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Sharing ideas on reducing/avoiding night time lows

Discussion in 'Parents of Children with Type 1' started by Becky Stevens mom, Mar 30, 2010.

  1. Becky Stevens mom

    Becky Stevens mom Approved members

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    Ive always felt that knowledge is power therefore shared knowledge is even more powerful. We all have a fear of night time hypos so I wanted to start a thread about some ideas on reducing the risks of nighttime lows. These are things that people have tried that have worked or things that you may have read about that have been recommended.

    Some things that we've done over the years with Steven are:

    Steven is on lantus and gets one shot per day right now. We give that shot at night around 8:30. This way if hes had a very active day I will cut back on his basal shot, sometimes by as much as 2 units if hes been very active.

    With the good weather Steven is going to be out alot more and active more including after supper so I will cut back on his bolus insulin for supper if hes going out after. Activity really affects Stevens BGs and he will have delayed hypos from it often

    Speaking of delayed hypos, if Steven is real active during the day I will be very cautious about giving him much humolog for supper or his bedtime snack as it will cause him to go low early in the night. Hes gotten up several times at 10:00PM to tell me he felt low and sure enough was in the 60s or 70s even though he'd been over 100 at 7:30 snack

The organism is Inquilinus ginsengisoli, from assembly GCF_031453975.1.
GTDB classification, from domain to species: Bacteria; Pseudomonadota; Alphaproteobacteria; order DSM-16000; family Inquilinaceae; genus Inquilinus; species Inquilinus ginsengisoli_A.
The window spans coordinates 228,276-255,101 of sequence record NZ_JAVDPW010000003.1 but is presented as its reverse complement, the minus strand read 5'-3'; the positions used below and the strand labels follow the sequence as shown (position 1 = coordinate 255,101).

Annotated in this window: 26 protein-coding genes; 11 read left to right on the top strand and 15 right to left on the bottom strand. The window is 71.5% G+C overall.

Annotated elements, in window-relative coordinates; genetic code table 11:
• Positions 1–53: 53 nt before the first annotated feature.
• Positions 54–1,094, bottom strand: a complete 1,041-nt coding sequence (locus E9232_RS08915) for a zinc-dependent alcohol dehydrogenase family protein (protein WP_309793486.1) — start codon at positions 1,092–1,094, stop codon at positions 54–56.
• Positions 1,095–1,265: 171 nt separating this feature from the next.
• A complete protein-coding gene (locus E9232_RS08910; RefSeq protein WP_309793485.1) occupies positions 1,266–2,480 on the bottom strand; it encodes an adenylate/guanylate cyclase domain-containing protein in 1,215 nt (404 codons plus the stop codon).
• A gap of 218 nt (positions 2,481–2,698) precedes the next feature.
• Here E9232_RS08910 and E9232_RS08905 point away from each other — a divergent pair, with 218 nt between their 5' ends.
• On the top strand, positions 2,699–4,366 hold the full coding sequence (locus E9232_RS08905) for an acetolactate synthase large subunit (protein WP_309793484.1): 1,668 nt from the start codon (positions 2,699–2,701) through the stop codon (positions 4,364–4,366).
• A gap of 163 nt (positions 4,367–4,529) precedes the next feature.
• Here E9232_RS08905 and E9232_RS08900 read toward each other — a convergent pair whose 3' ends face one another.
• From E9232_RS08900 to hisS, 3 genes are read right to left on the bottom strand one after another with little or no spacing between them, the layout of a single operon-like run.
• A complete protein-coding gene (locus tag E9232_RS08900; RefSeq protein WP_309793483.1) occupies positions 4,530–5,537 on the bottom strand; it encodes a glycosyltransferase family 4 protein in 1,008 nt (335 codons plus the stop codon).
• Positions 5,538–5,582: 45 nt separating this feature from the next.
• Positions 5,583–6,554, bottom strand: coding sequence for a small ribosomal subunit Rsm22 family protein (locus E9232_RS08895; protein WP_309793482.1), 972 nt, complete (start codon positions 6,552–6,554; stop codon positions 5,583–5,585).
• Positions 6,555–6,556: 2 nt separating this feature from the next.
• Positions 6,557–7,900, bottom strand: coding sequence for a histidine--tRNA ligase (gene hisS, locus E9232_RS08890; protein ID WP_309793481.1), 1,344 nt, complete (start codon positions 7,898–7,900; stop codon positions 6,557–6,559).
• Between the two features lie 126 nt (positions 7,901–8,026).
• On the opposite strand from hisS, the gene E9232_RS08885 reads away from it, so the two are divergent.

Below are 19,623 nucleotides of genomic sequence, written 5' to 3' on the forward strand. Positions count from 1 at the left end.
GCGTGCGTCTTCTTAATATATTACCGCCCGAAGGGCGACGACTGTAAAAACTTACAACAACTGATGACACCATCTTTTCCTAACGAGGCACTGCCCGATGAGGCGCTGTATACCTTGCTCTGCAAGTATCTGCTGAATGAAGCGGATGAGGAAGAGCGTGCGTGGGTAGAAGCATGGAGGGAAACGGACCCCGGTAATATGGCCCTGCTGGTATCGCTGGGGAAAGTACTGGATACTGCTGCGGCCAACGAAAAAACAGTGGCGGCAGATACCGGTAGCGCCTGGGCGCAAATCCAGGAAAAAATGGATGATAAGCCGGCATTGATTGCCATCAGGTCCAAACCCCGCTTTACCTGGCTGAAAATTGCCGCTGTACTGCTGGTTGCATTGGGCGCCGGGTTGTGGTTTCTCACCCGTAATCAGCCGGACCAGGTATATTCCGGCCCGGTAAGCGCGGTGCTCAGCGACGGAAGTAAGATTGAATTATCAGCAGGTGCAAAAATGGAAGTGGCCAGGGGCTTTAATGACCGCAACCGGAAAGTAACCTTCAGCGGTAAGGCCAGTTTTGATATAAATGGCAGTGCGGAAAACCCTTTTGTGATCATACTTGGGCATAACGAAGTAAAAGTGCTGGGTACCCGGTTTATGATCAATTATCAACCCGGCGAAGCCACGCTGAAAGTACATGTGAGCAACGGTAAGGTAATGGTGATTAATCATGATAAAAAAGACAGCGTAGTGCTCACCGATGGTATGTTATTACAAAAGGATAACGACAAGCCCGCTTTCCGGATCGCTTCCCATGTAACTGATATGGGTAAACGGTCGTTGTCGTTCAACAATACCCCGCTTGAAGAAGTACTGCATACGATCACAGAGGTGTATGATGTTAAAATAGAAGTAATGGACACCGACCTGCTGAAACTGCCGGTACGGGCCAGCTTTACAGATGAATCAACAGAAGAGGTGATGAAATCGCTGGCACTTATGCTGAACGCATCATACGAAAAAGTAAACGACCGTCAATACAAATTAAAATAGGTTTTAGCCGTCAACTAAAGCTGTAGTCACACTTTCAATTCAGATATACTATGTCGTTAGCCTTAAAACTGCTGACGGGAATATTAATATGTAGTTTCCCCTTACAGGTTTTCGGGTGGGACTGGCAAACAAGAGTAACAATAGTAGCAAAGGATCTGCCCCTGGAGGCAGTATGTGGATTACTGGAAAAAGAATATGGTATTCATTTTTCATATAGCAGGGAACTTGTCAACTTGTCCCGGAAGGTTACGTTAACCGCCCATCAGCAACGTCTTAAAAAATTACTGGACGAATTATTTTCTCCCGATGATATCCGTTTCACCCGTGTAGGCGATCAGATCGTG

We have always given Steven a bedtime snack since dxd. He was on NPH for 4 years and had to have something to catch that peak that happens with NPH. I still give him 1/2 cup of low fat ice cream. If hes been very active during the day I will increase the snack and add a couple peanut butter crackers or a handful of potato chips. Things like ice cream and chips digest slowly so they dont make BGs spike and hopefully will keep them from dropping.

    In Dr Ragnar Hanas's book he recommends mixing raw cornstarch with milk for young children. The cornstarch breaks down very slowly. I would imagine this mixed with some chocolate or strawberry milk would be really tasty.

    If Steven has severe lows we tend to run him higher for a few days including at night in order to allow his liver to recupe what it may have lost during the low
     
  2. Bam

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    This is a very good post. My son is the same way. It has been almost 3 years since diagnosis. Milk use to work great now it doesn't so I'm interested in finding something new.
     
  3. GaPeach

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    Pay close attention to the nighttime BG check. Give consideration to IOB, type of food last eaten (Is is slow to digest?), time of last food intake, amount of bolus, day's level of activity, etc... THINK it through - and make a decision as to whether or not the BG is acceptable. A target range is only good when you weigh in all factors.

    Set an alarm to check BG again.
     
  4. joy orz

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    We've done this. But we mix it with sunflower seed butter. (peanut butter would work too) I just weigh it out on the scale so it's not much more than 10 carbs and mix it up and give it to her on a spoon. Fat, protein and cornstarch do the trick. BUT we've gotten some stubborn 300's from this as well. Hard to find the right mix.

    Great post by the way!
     
  5. hold48398